Inside the Box
We’ve been sipping milk from cartons since elementary school. But somehow, we never made the carton connection with water. Until now. Grand Rapids-based Boxed Water Is Better plans to reduce its carbon footprint by selling water from Minnesota in boxes made almost totally of renewable resources. Boxed Water dedicates 20 percent of its profits to foundations that benefit water and trees. Look for the boxes at a metro Detroit retailer soon. boxedwaterisbetter.com.
How to stay clean and help the environment? Suds up with Pangea Organics Bar Soap. When you remove the soap from the seed-studded package, soak the package in water, then plant it. We liked the Malagasy Cinnamon Cassia with Cloves, whose plantable package sprouts into a spruce tree. Other packages transform into flowering amaranth, sweet basil, and other flora. $8/bar at Macy’s and Whole Foods stores; pangeaorganics.com.
Marcia Hovland’s intimate boutique in Royal Oak carries hand-painted ceramic tiles, buttons, ornaments, and jewelry crafted by Hovland herself, as well as other local artists. Top item $28 and bottom item $24, at Marcia Hovland Studio & Gallery, 415 E. Fourth St., Royal Oak; 248-398-2951.
Verdant stretches of grass are lovely, but a splash of color improves most landscapes. (Even Tiger Woods dons red on tournament Sundays for good luck.) For style-minded female duffers, Keri Golf offers floral- and geometric-patterned bags, head covers, totes, and duffels — for fashion — if not good fortune — on the links. $85 to $375 at area pro shops.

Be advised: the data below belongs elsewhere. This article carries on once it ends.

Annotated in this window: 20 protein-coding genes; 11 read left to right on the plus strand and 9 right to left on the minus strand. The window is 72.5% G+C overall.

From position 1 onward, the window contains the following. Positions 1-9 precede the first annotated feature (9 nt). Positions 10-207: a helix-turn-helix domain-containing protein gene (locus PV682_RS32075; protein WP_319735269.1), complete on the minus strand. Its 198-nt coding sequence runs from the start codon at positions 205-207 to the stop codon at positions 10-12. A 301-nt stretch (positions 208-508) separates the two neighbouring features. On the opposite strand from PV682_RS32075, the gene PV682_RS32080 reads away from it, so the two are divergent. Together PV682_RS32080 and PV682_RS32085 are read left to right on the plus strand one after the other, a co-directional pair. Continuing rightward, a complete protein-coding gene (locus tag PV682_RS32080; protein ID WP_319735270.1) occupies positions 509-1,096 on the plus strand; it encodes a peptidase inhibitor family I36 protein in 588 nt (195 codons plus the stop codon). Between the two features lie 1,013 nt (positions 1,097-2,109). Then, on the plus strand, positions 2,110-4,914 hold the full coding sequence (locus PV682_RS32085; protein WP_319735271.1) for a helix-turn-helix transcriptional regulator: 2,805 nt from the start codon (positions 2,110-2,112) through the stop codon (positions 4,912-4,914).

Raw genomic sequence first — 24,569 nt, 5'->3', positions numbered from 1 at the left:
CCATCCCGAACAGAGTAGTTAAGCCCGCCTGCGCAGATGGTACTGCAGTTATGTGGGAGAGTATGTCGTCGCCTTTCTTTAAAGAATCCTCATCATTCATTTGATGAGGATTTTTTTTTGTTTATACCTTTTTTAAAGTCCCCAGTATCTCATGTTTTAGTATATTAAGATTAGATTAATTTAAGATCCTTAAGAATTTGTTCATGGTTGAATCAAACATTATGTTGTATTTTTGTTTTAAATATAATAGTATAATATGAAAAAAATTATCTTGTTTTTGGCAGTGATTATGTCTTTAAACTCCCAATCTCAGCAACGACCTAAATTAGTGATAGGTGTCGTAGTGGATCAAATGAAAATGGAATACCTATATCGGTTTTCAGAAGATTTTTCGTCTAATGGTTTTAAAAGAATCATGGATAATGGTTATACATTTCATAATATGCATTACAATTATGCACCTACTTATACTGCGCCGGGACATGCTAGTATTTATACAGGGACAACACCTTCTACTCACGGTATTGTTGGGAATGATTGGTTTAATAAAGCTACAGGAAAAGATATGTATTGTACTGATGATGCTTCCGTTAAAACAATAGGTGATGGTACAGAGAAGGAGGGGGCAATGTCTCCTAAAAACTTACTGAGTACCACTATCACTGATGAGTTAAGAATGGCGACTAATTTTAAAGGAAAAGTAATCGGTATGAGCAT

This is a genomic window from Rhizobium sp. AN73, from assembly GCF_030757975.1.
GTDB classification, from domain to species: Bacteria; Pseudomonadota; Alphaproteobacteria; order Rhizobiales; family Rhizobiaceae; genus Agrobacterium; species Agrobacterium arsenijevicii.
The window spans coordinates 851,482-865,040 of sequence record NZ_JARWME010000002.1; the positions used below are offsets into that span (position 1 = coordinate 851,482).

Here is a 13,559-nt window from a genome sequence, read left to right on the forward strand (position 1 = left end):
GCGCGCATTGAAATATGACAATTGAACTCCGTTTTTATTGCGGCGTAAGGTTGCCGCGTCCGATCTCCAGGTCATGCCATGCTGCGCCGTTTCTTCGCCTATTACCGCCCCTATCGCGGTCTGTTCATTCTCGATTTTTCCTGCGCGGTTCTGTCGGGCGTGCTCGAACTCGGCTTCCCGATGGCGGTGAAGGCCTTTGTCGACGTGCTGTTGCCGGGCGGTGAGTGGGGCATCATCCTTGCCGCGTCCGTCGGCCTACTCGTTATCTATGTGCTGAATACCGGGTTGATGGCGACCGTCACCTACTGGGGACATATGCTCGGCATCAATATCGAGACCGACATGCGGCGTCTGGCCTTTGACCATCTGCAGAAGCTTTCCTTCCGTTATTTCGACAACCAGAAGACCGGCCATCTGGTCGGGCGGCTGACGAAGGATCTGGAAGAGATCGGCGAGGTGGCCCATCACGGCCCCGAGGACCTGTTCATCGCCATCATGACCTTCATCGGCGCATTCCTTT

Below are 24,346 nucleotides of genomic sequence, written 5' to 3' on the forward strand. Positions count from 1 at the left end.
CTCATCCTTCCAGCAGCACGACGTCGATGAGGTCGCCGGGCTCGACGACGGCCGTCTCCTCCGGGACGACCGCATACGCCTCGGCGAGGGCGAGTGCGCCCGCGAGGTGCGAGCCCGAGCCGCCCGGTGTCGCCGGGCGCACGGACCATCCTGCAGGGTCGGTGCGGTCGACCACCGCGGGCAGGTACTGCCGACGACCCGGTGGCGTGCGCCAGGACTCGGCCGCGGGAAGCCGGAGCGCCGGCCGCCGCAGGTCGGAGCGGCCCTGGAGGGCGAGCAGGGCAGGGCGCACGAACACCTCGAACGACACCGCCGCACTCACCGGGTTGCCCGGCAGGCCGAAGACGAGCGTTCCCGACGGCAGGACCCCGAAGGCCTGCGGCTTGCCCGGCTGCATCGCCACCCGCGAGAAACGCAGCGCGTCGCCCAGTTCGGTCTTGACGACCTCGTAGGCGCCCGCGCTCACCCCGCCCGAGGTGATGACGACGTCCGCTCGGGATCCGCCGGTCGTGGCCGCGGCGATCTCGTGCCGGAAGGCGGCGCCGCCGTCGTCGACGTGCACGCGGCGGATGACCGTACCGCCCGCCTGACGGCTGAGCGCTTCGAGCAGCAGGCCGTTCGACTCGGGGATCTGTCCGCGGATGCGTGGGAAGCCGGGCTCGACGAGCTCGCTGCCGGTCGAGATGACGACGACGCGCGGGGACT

Who’s the Bossa?
Few types of music suggest summer more than the lilting Brazilian import called bossa nova. And when the whispery vocals of Diana Krall are paired with lush orchestrations by Claus Ogerman, you’ve got a combination that’s as soft and intoxicating as a June breeze. Krall’s 12th album, Quiet Nights, includes tunes by bossa master Antonio Carlos Jobim, such as “The Boy from Ipanema,” “Este Seu Olhar,” and the title tune. But other classics are reshaped, like “Where or When” and “Too Marvelous for Words,” giving them a fresh rhythmic identity. At music outlets.
deally, our culinary education begins at a young age in the family kitchen. Later, the right cookbook makes all the difference. Enter Max and Eli Sussman, two brothers from Huntington Woods, whose childhood household was dedicated to from-scratch cooking. After U-M and MSU, they published Freshman in the Kitchen: From Clueless Cook to Creative Chef (Huron River Press, $17.95) to share their love of home cooking. In addition to recipes for novices and experienced cooks, Freshman offers tips for stocking the pantry and grocery shopping. At area booksellers.